Cheryl mentioned that there was a blog spot open and so as to not let it go to waste, I popped in n article from my e-book, The Big Book of Gun Trivia: Everything you want to know, don't want to know, and don't know you need to know.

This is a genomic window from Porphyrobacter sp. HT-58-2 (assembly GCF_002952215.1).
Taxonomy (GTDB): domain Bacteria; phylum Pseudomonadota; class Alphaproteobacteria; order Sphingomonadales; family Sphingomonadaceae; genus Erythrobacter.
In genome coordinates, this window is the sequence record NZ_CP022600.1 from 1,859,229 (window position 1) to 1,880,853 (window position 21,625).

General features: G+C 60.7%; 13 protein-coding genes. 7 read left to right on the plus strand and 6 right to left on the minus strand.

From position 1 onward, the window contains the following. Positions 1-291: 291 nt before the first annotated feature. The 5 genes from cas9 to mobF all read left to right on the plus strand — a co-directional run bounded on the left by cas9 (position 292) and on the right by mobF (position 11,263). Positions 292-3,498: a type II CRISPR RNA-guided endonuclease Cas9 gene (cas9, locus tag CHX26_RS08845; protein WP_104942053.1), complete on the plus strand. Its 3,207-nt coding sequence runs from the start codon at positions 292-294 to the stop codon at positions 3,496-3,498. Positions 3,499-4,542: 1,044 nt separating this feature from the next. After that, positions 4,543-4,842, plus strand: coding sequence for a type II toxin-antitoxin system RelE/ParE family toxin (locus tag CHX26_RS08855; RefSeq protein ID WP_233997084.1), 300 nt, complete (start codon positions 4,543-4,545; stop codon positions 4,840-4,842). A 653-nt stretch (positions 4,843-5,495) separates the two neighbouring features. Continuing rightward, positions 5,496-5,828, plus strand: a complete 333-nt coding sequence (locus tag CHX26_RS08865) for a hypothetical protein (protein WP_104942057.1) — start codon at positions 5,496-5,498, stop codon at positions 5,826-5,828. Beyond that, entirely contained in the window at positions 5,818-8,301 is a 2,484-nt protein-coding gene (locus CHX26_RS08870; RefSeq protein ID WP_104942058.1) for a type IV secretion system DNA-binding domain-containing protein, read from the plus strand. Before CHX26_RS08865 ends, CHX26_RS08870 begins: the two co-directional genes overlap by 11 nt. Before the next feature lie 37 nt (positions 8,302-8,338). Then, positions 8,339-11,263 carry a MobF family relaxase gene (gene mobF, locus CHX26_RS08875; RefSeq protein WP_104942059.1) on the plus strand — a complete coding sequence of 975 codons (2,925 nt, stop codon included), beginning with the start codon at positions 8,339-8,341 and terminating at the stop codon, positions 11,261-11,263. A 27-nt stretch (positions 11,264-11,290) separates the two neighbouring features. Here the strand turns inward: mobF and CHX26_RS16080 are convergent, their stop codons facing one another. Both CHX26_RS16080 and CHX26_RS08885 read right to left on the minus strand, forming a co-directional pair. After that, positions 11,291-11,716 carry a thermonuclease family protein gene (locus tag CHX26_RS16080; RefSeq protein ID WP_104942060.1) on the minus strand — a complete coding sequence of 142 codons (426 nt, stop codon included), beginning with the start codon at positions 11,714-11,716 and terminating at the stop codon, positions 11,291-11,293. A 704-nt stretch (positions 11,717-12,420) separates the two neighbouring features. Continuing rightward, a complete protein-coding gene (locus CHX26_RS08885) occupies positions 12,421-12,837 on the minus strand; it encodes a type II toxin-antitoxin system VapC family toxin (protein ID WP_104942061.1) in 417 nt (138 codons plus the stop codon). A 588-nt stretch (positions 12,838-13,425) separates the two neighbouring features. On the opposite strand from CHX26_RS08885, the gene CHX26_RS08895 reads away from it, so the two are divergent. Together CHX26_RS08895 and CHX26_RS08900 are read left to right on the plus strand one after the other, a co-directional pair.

One often sees Western movies depicting “Yellow Legs” armed with some model of Winchester lever-action rifle, either Model of 1873 rifles or Model of 1892 carbines, which appeared after most of the Indian fighting had taken place. From 1873 to the turn of the century the Army used .45-70 single-shot, trapdoor Springfields and prior to that from 1866 the .50-70 in trapdoor Springfields. The Old West frontier army was not armed with lever-action rifles.